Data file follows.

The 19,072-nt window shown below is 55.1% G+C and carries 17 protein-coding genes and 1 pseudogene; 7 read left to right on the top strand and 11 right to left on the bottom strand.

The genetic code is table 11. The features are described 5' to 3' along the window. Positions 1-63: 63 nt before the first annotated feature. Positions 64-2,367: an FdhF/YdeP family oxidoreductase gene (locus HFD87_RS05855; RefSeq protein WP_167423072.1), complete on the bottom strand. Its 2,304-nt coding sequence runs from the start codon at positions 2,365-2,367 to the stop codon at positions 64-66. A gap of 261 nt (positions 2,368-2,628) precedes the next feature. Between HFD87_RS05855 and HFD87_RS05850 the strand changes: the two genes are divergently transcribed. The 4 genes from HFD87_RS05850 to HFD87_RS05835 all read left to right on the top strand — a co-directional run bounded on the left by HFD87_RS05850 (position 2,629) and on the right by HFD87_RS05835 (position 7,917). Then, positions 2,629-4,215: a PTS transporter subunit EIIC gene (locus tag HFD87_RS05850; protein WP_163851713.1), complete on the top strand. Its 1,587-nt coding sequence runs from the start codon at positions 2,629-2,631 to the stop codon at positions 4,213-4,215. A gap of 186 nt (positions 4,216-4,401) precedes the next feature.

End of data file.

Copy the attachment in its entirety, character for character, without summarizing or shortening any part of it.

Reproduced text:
The 19,072-nt window shown below is 55.1% G+C and carries 17 protein-coding genes and 1 pseudogene; 7 read left to right on the top strand and 11 right to left on the bottom strand.

The genetic code is table 11. The features are described 5' to 3' along the window. Positions 1-63: 63 nt before the first annotated feature. Positions 64-2,367: an FdhF/YdeP family oxidoreductase gene (locus HFD87_RS05855; RefSeq protein WP_167423072.1), complete on the bottom strand. Its 2,304-nt coding sequence runs from the start codon at positions 2,365-2,367 to the stop codon at positions 64-66. A gap of 261 nt (positions 2,368-2,628) precedes the next feature. Between HFD87_RS05855 and HFD87_RS05850 the strand changes: the two genes are divergently transcribed. The 4 genes from HFD87_RS05850 to HFD87_RS05835 all read left to right on the top strand — a co-directional run bounded on the left by HFD87_RS05850 (position 2,629) and on the right by HFD87_RS05835 (position 7,917). Then, positions 2,629-4,215: a PTS transporter subunit EIIC gene (locus tag HFD87_RS05850; protein WP_163851713.1), complete on the top strand. Its 1,587-nt coding sequence runs from the start codon at positions 2,629-2,631 to the stop codon at positions 4,213-4,215. A gap of 186 nt (positions 4,216-4,401) precedes the next feature.